From the seller's website:

RV refrigerators are not frost-free. The longer they run, the more frost & ice accumulates on the fins. Frost comes from opening and closing the door, letting in warm air. The warm air has higher moisture content which results in frost & ice buildup on the fins. The buildup causes your refrigerator to think it is colder than it actually is. Frost also prevents the fins from extracting heat from inside the refrigerator box. The purpose of the fins is to EXTRACT HEAT from the refrigerator box as they are cooling down.

Life Expectancy: 30,000 hours; Rated Voltage: 12 VDC; Max Air Flow: 18.86 (CFM) CUBIC FEET per MINUTE; Max Current: 0.10A; Power: 1.20 watt; Fan Speed: 4800 RPM + or – 10%; Bearing type: Sleeve Bearing; Noise Level: 27.7 dBA; Comes with 22” of wire to hook to power supply.


Fridge Dinosaur Board repair:
We had replaced our control board in ours a number of years ago, about 2008 or 2009 maybe?  What is wonderful is that there is a company that makes aftermarket boards so you do not need to get the exact one from the manufacturer (think $$$)   The company is called Dinosaur Boards. If you have your model number, you can usually get a replacement for about half the cost of what the manufacturer or dealer wants for one.  Recently, I looked up what they cost now....  when we did ours it was about $115 and Steve did it so fast I didn't have time to even take a pic!  LOL Instructions come with it and it is pretty easy, a few screws and a few wire connections.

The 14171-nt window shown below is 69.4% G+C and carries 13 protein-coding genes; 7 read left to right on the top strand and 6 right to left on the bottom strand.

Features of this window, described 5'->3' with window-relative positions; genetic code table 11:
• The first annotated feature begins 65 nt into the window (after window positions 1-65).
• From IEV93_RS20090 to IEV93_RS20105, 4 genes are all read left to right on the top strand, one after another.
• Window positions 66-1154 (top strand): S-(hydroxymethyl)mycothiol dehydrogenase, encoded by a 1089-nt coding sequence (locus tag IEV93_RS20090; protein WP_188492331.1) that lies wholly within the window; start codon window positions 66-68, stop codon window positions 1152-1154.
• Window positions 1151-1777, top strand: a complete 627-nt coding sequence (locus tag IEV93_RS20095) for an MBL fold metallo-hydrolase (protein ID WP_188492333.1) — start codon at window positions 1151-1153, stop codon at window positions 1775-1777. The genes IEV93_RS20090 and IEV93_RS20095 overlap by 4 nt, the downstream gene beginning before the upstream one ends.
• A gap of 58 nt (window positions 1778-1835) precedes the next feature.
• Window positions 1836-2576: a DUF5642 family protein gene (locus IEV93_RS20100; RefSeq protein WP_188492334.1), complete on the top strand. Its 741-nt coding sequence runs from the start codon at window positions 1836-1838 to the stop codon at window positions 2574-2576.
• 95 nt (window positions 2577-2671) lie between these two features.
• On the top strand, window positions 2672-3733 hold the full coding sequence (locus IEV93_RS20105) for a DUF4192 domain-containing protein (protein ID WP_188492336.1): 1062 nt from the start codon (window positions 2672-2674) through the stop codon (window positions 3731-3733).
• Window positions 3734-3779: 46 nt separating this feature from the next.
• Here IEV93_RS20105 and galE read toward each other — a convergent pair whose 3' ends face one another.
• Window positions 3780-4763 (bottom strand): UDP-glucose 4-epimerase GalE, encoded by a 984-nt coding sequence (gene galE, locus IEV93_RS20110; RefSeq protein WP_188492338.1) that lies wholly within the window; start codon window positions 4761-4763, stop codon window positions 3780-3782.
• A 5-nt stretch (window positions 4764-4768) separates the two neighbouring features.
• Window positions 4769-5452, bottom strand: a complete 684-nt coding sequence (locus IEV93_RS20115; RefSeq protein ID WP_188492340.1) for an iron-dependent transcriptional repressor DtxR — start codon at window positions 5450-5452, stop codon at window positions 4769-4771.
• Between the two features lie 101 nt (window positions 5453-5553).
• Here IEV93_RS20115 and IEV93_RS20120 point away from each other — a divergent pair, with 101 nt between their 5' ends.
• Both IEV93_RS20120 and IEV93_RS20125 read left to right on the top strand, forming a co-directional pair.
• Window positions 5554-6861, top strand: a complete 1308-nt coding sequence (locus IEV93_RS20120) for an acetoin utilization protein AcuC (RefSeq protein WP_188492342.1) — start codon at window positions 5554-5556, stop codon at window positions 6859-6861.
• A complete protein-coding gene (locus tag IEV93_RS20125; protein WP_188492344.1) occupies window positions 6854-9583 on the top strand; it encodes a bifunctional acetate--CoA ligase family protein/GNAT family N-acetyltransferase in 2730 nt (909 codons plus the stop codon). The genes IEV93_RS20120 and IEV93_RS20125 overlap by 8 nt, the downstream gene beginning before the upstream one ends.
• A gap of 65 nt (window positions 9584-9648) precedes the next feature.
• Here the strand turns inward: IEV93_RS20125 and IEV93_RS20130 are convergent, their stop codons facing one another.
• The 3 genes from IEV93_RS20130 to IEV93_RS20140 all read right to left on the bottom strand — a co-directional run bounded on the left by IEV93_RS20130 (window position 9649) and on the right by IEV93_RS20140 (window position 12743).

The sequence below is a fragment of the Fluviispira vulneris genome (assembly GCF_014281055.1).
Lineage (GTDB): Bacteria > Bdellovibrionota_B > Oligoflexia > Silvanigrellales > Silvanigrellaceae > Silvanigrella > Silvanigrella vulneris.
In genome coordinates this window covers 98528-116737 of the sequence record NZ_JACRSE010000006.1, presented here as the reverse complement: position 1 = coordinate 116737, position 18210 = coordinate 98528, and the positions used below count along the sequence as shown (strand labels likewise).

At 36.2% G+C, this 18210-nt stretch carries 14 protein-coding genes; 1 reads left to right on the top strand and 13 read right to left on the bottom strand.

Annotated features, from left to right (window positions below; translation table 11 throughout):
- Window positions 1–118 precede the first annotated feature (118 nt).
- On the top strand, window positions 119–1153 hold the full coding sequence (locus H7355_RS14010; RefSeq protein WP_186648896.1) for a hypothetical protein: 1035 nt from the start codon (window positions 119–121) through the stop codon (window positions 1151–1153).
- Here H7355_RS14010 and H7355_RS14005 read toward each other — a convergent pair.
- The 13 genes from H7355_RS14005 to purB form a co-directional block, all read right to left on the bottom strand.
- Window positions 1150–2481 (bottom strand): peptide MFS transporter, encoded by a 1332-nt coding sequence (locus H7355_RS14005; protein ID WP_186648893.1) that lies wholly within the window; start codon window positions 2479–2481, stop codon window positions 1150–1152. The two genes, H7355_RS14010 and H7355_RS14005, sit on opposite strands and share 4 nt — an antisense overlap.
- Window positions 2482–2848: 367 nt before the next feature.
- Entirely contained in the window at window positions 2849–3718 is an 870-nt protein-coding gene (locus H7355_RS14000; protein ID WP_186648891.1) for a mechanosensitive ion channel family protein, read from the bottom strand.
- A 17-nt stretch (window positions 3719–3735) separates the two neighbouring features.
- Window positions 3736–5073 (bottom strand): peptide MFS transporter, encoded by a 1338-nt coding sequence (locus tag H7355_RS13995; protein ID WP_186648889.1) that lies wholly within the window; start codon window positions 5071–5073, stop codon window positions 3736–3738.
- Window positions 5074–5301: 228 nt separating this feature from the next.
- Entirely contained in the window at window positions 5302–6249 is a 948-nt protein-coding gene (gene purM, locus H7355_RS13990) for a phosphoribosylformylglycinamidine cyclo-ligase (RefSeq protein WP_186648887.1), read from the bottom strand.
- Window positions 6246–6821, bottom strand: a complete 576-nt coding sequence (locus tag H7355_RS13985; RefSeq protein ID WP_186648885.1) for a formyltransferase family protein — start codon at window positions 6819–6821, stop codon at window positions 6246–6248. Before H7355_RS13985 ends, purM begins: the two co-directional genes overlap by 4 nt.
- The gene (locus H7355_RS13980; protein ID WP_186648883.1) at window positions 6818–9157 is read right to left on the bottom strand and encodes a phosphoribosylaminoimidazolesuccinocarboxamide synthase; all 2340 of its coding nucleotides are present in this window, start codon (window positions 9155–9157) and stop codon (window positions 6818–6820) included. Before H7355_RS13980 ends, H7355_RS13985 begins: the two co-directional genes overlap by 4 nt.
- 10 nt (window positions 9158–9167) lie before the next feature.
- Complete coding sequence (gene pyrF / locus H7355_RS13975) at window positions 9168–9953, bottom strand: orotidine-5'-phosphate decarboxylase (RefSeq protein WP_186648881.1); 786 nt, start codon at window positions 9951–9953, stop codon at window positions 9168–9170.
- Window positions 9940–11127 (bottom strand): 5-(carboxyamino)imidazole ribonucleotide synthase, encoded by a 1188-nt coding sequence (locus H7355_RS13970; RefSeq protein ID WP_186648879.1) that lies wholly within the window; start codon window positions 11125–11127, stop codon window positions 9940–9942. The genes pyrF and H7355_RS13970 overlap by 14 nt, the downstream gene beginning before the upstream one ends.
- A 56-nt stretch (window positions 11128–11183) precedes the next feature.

Imagine my surprise when I googled Dinosaur Boards and our model number, up came a link for WALMART!  Yes, you can get them through Walmart's on line ordering and have it shipped to the nearest Walmart store! Not too bad of a price increase after 9 or 10 years since we bought one! 

Fridge Maintenance and Orifice Repair:
This is from a repair we did a few years ago.....

Our fridge is able to operate on both electric and propane.   The electric portion was working fine, so we knew the cooling unit was operating correctly.   But the propane portion has been warming up lately.  We have been up in the 50's for interior fridge temps and that is not good.  We keep a fridge thermometer hanging inside to monitor it. We have had the opportunity to use electric hookups for the last month or so, our food has been safe.  Knowing we were going to need it to operate on propane soon, we decided to start some diagnostic repairs.